Monster Truck are back with a follow up to the amazing album Sittin’ Heavy (which I gave a 10/10). True Rockers is the name of the album and it suits the band perfectly. They are wonderfully representing the city of Hamilton, and all of Canada as the true rockers in 2018. I had high hopes for this album, and I sent out an email blast to some fellow rockers. I got an instant response that one fan may hold off on this album because he did not like the new single. I had not heard the single yet and wanted to hold off any judgement until I heard the entire album. Thankfully I did is all I can say. Now on to the review.
True Rocker (ft. Dee Snider) – I’m not sure if this is the first time Dee Snider has guested on a Canadian band’s album, but hopefully his inclusion alone will help sell records. The song starts off in sort of a fun-loving, goofy Sammy/Cabo sort of a vein but then morphs right into a hard rocker. A true rocker as it were. The guitar work is unlike any other Monster Truck song, then none other than Dee Snider sounds like the best rock n roll preacher to ever live. Great song to start this one off.
Thundertruck – Wonderful keys, guitars and drumming. This is a wonderful chant that may get as much stadium play as Thunderstruck. “All we want is a real metal ripper. All we want is to thrash our faces off like 1985.”
Evolution – This is the single that another rocker did not like. I get it. It has a Nickelback feel to it. Plus the song starts off with what sounds like electronic drums. Then there are the Adam Levine-like oooo’s. So basically this is a Maroon 5 meets Nickelback song that is trying to become the next crossover into the pop charts. Well maybe…and maybe not. This is the first song (of 3) that uses the production of Gavin Brown with the mixing from Eric Ratz. I respect these guys a ton, and I will say I was still tapping along to this one. It’s not my favourite song by these lads, but it’s not like some of the filler songs on their earliest stuff either.
Devil Don’t Care – Back to the Monster Truck basics. In fact, this may be even going further back. It almost a mid 70’s Southern Rock feel to it. Mix in some sweet harp playing with some wicked guitar licks and this one smokes.
Being Cool Is Over – A fast, repetitive rocker that has a line that made me do one of those LOL things the hip kids are talking about. “I can’t change, you change, I like who I am. I must have missed the indie rock entrance exam.”
Young City Hearts – Funny enough, this song may actually be Monster Truck’s indie rock entrance exam. It has a bunch of elements of indie rock, plus a few the mid 80’s new wave. This is the 2nd song from Gavin Brown/Eric Ratz. It has elements of Arkells which make sense with Ratz’ involvement. Not that that’s a bad thing. I love Arkells. It just may take long time Monster Truck fans a few listens to adjust.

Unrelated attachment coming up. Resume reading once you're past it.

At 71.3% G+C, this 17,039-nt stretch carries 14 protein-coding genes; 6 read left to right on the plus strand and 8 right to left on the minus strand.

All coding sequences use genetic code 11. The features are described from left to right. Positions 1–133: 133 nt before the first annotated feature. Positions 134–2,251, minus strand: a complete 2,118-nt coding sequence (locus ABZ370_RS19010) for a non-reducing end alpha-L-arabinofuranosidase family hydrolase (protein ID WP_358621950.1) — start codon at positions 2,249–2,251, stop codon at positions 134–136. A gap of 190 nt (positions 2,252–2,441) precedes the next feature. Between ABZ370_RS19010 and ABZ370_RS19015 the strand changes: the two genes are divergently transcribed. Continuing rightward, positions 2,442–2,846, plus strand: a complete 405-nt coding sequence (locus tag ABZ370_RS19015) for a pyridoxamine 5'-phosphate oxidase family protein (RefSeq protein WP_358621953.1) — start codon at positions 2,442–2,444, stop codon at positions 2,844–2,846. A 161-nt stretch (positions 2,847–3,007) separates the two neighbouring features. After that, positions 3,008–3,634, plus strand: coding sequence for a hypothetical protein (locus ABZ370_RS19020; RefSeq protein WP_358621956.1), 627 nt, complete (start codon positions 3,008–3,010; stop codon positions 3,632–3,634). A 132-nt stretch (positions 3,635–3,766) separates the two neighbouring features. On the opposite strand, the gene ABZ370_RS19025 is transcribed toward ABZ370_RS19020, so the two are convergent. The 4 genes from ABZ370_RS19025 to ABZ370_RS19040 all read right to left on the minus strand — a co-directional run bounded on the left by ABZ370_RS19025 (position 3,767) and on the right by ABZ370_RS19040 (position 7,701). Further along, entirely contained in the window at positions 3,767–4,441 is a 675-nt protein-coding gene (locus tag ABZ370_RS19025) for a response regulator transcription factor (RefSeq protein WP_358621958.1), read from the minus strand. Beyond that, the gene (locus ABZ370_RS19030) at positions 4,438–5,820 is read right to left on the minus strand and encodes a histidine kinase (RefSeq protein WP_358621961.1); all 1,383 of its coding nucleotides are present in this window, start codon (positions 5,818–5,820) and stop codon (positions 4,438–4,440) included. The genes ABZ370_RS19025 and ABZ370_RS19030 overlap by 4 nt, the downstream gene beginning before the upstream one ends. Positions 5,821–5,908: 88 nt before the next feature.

Undone – This song has a bit of Skynyrd in it. Some Whitesnake too. If David Coverdale was taken over by the spirit of Ronnie Van Zant in 1988, this song would have been the result. It has all of the elements of a slow burning rocker that the bands mentioned put out in their respective heydays.
In My Own World – The guitar work and chants have a bit of an Alice In Chains style. Although the keyboard work makes this one unique.
Denim Danger – I can see the Hamilton sports teams cranking this one out to fire the crowd up. “Whoa this is our town! In this place we wear the crowns! Whoa this is our town! It’s up to us to burn it down!” With that last line it should be popular in Montreal and Vancouver as well. Wait. What? “The corner is where we dive. Beers only run you five. Everyone knows we’re a tribe. Ready to feel alive. Everybody is here tonight. Dressed in clothes that fit real tight. If anyone tries to start a fight. Their future won’t be very bright.” Nope, definitely Hamilton.
Hurricane – The last of 3 songs with Brown/Ratz on board. This one has more of that old rockin’ Monster truck vibe. The drums sound a little Lars Ulriched for my liking, but the song is a good rocker. Now don’t be sad, ’cause one outta three ain’t bad (it kind of is).
The Howlin’ – Wow. This is a wicked song. It has Coverdale elements, sweet harp playing, wicked guitar playing, soft and tender moments and vocal wails. It is one of the best songs this band has ever released, and that says a lot. Wow.
Real hard for a band to follow up a 10/10 album with another perfect score. This one has some more experimentation. I think they followed the direction of the producer/mixer on the 3 tracks noted above, but those guys have a solid rep, so why not. The other 8 tracks were all produced by Dan Weller and mixed by Mike Fraser. They followed the if it ain’t broke, don’t try and fix it model and it seems to have worked. Perhaps if the band had done all 11 songs in the same style, some people would have criticized them for doing the same old thing. Who knows?
Not perfect, but really good